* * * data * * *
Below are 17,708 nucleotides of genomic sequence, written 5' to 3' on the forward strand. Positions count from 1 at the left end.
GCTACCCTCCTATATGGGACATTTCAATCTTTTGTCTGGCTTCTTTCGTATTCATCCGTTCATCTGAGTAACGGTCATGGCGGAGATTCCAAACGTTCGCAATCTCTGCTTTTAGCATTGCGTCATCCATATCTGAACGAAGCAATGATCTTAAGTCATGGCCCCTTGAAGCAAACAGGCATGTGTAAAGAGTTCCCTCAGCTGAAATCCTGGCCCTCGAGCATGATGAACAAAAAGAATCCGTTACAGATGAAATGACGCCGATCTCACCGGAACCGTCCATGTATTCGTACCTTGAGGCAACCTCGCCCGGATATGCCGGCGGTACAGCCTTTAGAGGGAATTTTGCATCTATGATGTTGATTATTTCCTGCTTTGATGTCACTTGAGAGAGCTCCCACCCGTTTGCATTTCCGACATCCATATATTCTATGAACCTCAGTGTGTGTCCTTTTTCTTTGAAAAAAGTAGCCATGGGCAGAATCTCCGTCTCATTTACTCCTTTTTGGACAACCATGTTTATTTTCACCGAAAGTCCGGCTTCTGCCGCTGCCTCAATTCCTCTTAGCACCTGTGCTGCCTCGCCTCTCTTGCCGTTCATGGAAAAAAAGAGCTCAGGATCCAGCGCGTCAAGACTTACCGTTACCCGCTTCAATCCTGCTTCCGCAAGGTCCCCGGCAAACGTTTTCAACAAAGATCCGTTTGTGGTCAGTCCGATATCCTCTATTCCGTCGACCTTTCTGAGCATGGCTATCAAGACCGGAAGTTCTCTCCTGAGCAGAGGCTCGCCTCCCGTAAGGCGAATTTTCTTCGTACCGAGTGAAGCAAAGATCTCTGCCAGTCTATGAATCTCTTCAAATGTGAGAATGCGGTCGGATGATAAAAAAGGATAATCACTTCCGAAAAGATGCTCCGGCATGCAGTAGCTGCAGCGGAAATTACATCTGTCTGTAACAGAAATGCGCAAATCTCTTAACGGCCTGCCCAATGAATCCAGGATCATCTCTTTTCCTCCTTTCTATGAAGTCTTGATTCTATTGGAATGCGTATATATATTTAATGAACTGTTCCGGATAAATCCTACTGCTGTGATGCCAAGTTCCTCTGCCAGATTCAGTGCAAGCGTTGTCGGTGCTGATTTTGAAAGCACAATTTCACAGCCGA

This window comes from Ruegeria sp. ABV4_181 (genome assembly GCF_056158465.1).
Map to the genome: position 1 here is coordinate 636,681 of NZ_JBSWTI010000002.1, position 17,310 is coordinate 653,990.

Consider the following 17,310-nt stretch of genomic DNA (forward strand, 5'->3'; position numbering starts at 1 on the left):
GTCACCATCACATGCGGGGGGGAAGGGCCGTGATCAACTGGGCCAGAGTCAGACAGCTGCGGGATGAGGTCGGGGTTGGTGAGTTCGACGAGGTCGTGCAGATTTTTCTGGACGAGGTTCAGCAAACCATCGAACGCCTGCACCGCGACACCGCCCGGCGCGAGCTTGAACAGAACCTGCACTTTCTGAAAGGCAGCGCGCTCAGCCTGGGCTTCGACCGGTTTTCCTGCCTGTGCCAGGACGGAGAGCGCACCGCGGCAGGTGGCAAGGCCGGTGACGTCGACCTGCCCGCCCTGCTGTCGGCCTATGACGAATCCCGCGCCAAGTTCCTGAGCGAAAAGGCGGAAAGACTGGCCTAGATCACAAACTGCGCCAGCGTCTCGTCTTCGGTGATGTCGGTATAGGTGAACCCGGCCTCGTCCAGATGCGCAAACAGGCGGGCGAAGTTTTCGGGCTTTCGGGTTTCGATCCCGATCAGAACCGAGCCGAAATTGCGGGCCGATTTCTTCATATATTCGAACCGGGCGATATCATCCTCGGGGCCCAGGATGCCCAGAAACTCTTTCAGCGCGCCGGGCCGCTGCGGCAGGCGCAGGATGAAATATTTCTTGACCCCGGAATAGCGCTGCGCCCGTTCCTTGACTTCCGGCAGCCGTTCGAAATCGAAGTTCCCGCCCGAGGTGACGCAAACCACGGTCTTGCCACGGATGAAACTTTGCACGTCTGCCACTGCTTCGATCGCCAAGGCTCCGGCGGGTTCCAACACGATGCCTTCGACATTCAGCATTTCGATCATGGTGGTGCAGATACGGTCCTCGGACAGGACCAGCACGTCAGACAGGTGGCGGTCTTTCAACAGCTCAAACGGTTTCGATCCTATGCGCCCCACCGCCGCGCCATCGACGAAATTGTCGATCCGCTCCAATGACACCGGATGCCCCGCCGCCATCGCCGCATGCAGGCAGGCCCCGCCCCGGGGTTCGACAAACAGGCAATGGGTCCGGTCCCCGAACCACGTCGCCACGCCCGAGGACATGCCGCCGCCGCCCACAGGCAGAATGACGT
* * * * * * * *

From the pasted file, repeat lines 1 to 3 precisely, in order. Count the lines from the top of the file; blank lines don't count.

Below are 17,708 nucleotides of genomic sequence, written 5' to 3' on the forward strand. Positions count from 1 at the left end.
GCTACCCTCCTATATGGGACATTTCAATCTTTTGTCTGGCTTCTTTCGTATTCATCCGTTCATCTGAGTAACGGTCATGGCGGAGATTCCAAACGTTCGCAATCTCTGCTTTTAGCATTGCGTCATCCATATCTGAACGAAGCAATGATCTTAAGTCATGGCCCCTTGAAGCAAACAGGCATGTGTAAAGAGTTCCCTCAGCTGAAATCCTGGCCCTCGAGCATGATGAACAAAAAGAATCCGTTACAGATGAAATGACGCCGATCTCACCGGAACCGTCCATGTATTCGTACCTTGAGGCAACCTCGCCCGGATATGCCGGCGGTACAGCCTTTAGAGGGAATTTTGCATCTATGATGTTGATTATTTCCTGCTTTGATGTCACTTGAGAGAGCTCCCACCCGTTTGCATTTCCGACATCCATATATTCTATGAACCTCAGTGTGTGTCCTTTTTCTTTGAAAAAAGTAGCCATGGGCAGAATCTCCGTCTCATTTACTCCTTTTTGGACAACCATGTTTATTTTCACCGAAAGTCCGGCTTCTGCCGCTGCCTCAATTCCTCTTAGCACCTGTGCTGCCTCGCCTCTCTTGCCGTTCATGGAAAAAAAGAGCTCAGGATCCAGCGCGTCAAGACTTACCGTTACCCGCTTCAATCCTGCTTCCGCAAGGTCCCCGGCAAACGTTTTCAACAAAGATCCGTTTGTGGTCAGTCCGATATCCTCTATTCCGTCGACCTTTCTGAGCATGGCTATCAAGACCGGAAGTTCTCTCCTGAGCAGAGGCTCGCCTCCCGTAAGGCGAATTTTCTTCGTACCGAGTGAAGCAAAGATCTCTGCCAGTCTATGAATCTCTTCAAATGTGAGAATGCGGTCGGATGATAAAAAAGGATAATCACTTCCGAAAAGATGCTCCGGCATGCAGTAGCTGCAGCGGAAATTACATCTGTCTGTAACAGAAATGCGCAAATCTCTTAACGGCCTGCCCAATGAATCCAGGATCATCTCTTTTCCTCCTTTCTATGAAGTCTTGATTCTATTGGAATGCGTATATATATTTAATGAACTGTTCCGGATAAATCCTACTGCTGTGATGCCAAGTTCCTCTGCCAGATTCAGTGCAAGCGTTGTCGGTGCTGATTTTGAAAGCACAATTTCACAGCCGA

This window comes from Ruegeria sp. ABV4_181 (genome assembly GCF_056158465.1).